History is a way of understanding the whole of the human condition as it has unfolded in time. Without history, nothing makes sense, from the meaning of words to the formation of identities, to institutions, states, and societies. History straddles the boundary between the social sciences and humanities. Like the other social sciences, it has established methods of investigation and proof, but it differs from them in that it encompasses, potentially, every area of human culture from the beginning of recorded time. Like the other humanities, it uses ordinary language and established modes of telling its stories, but it is constrained by evidence left us from the past.

The History Department is home to a distinguished group of scholar-teachers whose work ranges from the medieval to the post-modern, from the Middle East to the Midwest, from gender and sexuality to science and economics, from micro-history to world history.  

History Fall 2017 Open House Pics

Open House Fall 2017

Open house

 open house  

On May 26, 78 members of the Class of 2018 were inducted into Wesleyan’s Gamma Chapter of Phi Beta Kappa Society, the oldest national scholastic honor society. The Wesleyan Gamma Chapter was organized in 1845 and is the ninth-oldest chapter in the country.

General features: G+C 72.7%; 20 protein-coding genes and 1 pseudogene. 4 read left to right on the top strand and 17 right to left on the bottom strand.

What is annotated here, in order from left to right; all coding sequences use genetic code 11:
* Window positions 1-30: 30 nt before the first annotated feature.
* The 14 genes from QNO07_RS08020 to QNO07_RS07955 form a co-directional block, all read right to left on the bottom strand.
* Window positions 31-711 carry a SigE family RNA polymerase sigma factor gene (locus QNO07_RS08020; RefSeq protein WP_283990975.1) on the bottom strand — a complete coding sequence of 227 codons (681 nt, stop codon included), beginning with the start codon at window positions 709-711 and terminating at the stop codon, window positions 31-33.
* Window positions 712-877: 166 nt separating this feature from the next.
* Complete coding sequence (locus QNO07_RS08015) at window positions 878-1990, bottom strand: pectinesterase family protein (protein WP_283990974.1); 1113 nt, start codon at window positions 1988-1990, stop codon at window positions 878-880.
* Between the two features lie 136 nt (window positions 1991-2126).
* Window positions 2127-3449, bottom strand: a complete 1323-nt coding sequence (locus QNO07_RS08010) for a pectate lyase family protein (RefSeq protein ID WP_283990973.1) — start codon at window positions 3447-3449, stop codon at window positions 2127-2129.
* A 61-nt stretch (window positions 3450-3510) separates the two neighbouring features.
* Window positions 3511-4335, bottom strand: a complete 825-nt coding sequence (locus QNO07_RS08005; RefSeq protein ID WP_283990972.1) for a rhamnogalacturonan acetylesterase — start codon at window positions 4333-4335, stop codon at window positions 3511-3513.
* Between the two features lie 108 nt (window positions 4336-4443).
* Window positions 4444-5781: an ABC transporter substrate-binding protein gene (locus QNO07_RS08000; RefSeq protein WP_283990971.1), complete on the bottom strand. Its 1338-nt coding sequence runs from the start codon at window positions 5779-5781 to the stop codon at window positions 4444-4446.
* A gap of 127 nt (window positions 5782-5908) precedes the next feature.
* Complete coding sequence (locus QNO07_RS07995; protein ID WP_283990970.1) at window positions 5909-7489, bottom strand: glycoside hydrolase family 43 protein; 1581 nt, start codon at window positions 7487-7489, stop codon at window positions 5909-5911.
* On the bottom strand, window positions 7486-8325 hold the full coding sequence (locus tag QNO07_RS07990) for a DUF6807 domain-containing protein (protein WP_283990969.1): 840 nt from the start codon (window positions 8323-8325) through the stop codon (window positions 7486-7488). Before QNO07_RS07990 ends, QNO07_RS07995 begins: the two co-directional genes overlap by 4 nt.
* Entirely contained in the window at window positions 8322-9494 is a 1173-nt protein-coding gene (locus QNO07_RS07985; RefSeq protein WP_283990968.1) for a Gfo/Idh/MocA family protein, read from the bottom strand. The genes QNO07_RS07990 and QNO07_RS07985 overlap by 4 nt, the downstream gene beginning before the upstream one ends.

Jack Guenther

Erik Grimmer-Solem is a scholar of modern German history, with specializations in economic and social history. His upcoming second book, Learning Empire: Globalization and the German Quest for World Status 1875–1918, under contract with Cambridge University Press, reinterprets the full arc of Imperial Germany’s history and offers a new perspective on the origins of the First World War and National Socialism. His scholarship on the Holocaust made headlines in Germany and was the subject of parliamentary discussions that led to the renaming of a military base in 2015. He offers courses on a wide range of topics in German history, the history of the welfare state, economic history, and historiography. He received a Binswanger Prize for his teaching in 2013.
Interview with Jennifer Tucker about her colloquium talk to the Johns Hopkins Graduate Program in the History of Science, Medicine and Technology


Allegra Ayida '18 presented a portion of her history thesis titled "Three Olus: Symbolism and Exchange in the Early Modern History of the Warri Kingdom, 1597-1653," at the Greater New York Area African History Workshop on March 2, 2018, hosted by Columbia University.

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